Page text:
When choosing PPE for handling hazardous chemicals in the workplace protection is paramount. But for any business cost is a vital issue: Cost has a direct effect on profits, and profits are what keep us in work.
Given the insidious nature of many hazardous substances, fear of a failure to protect, combined with limited understanding of the hazard and application, often results in over-protection and a tendency to ignore real alternatives that might be just as effective but cost less. Choice of PPE that provides more protection than is needed might bring peace of mind, but it also inevitably means more worry about meeting your PPE budget.
The Challenge of Workplace PPE Selection
The selection of PPE to provide protection against hazardous chemicals in the workplace can be a challenging and time-consuming business. A proper selection process should include: –
- A thorough risk assessment considering the hazard (in this case, chemicals that can often have no immediate effect, and yet result in catastrophic longer-term health effects),
- The application itself and the demands it presents,
- The effect of other PPE that must be worn, and finally,
- Consideration of the effect of the environment in which the task occurs.
Too often, a failure to properly understand all these factors results in a tendency to play safe and buy a more expensive option, even though it may be providing workers with more protection than is needed – and is costing more than you need to spend.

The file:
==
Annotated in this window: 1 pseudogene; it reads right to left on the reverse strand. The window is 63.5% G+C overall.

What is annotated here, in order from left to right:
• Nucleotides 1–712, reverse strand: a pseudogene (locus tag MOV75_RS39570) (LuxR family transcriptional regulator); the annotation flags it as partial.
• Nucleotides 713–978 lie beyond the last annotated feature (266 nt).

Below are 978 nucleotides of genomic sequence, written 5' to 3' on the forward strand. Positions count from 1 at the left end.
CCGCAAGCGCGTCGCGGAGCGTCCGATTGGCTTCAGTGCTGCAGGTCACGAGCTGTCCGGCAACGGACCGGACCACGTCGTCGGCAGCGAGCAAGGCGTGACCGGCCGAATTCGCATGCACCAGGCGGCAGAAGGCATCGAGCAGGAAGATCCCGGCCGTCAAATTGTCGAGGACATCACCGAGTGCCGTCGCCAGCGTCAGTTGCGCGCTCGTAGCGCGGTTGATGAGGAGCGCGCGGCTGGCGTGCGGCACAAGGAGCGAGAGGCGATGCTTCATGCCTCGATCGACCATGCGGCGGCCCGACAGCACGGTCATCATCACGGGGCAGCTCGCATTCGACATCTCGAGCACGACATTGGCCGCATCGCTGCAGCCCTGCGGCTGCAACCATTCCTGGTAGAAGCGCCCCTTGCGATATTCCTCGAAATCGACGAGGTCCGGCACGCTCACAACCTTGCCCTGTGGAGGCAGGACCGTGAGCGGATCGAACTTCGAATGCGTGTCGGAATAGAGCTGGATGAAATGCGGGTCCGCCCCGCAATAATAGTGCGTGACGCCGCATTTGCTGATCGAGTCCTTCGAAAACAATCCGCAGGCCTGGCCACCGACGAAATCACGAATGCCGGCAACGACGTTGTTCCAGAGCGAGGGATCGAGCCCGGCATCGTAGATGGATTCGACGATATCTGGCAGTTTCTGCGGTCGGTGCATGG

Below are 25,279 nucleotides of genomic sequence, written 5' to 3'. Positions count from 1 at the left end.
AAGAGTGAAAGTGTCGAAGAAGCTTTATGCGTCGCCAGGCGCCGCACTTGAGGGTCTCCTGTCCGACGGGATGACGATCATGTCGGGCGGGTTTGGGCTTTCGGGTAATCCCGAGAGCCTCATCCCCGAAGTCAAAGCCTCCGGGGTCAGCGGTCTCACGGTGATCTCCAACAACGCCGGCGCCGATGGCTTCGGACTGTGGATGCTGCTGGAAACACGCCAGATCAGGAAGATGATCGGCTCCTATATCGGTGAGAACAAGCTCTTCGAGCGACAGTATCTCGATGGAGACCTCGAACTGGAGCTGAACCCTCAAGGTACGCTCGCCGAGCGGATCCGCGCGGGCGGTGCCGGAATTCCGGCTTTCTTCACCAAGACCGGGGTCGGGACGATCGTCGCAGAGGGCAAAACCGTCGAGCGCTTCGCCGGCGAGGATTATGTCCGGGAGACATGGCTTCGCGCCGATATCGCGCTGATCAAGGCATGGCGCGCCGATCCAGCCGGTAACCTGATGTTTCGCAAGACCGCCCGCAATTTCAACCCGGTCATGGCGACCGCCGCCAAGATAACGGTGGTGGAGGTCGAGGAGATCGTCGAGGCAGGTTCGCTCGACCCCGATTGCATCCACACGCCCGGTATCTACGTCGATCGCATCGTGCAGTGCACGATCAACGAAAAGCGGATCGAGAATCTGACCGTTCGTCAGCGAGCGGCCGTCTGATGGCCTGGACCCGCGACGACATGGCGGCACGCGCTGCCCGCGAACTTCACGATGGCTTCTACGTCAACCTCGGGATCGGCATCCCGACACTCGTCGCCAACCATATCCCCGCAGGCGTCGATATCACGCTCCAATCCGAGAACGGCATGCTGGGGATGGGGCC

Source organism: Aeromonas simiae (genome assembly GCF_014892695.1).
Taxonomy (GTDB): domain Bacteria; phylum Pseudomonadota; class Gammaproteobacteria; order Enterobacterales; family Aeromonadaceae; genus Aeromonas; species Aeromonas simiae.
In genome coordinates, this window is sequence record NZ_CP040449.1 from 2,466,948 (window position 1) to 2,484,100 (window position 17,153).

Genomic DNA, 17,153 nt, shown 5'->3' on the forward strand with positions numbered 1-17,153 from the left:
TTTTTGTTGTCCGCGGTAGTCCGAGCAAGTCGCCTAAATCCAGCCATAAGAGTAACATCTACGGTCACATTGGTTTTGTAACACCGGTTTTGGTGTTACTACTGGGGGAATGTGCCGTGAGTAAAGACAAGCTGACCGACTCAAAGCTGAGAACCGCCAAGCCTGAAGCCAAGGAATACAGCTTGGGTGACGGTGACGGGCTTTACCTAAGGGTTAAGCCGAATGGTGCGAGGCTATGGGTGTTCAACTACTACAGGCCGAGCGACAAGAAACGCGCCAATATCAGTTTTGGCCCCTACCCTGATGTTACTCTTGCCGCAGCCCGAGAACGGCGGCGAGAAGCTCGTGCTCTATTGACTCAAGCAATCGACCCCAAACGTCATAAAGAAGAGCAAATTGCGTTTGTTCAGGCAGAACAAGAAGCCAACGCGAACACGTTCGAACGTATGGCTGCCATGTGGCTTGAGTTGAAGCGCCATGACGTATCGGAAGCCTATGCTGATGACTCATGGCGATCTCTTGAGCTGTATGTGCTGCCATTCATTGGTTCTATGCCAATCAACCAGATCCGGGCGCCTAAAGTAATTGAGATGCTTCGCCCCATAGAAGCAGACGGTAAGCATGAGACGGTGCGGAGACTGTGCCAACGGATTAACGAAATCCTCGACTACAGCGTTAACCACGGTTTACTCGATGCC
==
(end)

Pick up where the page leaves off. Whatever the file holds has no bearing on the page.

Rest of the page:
This is made worse by the common wide gap in the range of most chemical suit manufacturers. Type 3 & 4 protection often starts with the lower cost entry-level option (usually “the yellow one”), then jumps all the way to the more expensive, heavier option (“the grey one”), and with nothing filling the gap between.
So if the yellow one does not provide sufficient protection, the only option is to jump to the grey one – even though –again– it probably provides more protection than you need, is more uncomfortable than is necessary, and means spending more than you could. There is simply no other option.
But what if there is?
ChemMax® 2 is that option. Based on a long-established single-layer barrier film laminated to spunbonded polypropylene, it is soft and flexible, offers an effective chemical barrier, and nicely fills that product range gap left by most chemical suit product ranges.
What Makes ChemMax 2 the Ideal Alternative Hazmat Suit?
A Chemical suit should be assessed on the basis of the following factors: –
- Effectiveness of the chemical barrier
- Softness and flexibility of the fabric
- Fabric and construction strength properties
- Construction design and features
So, let’s look at how ChemMax 2 performs in each of these areas.
Effectiveness of the ChemMax 2 Chemical Permeation Barrier
The chemical barrier provided by a chemical suit fabric is normally assessed by a permeation test according to EN 5629 which provides a “breakthrough time” against specific chemicals tested. Whilst this is not suitable to indicate it is safe to wear a suit, it is useful (and intended) for comparison of different suit performance, so is ideal for comparing ChemMax 2 against competitor options.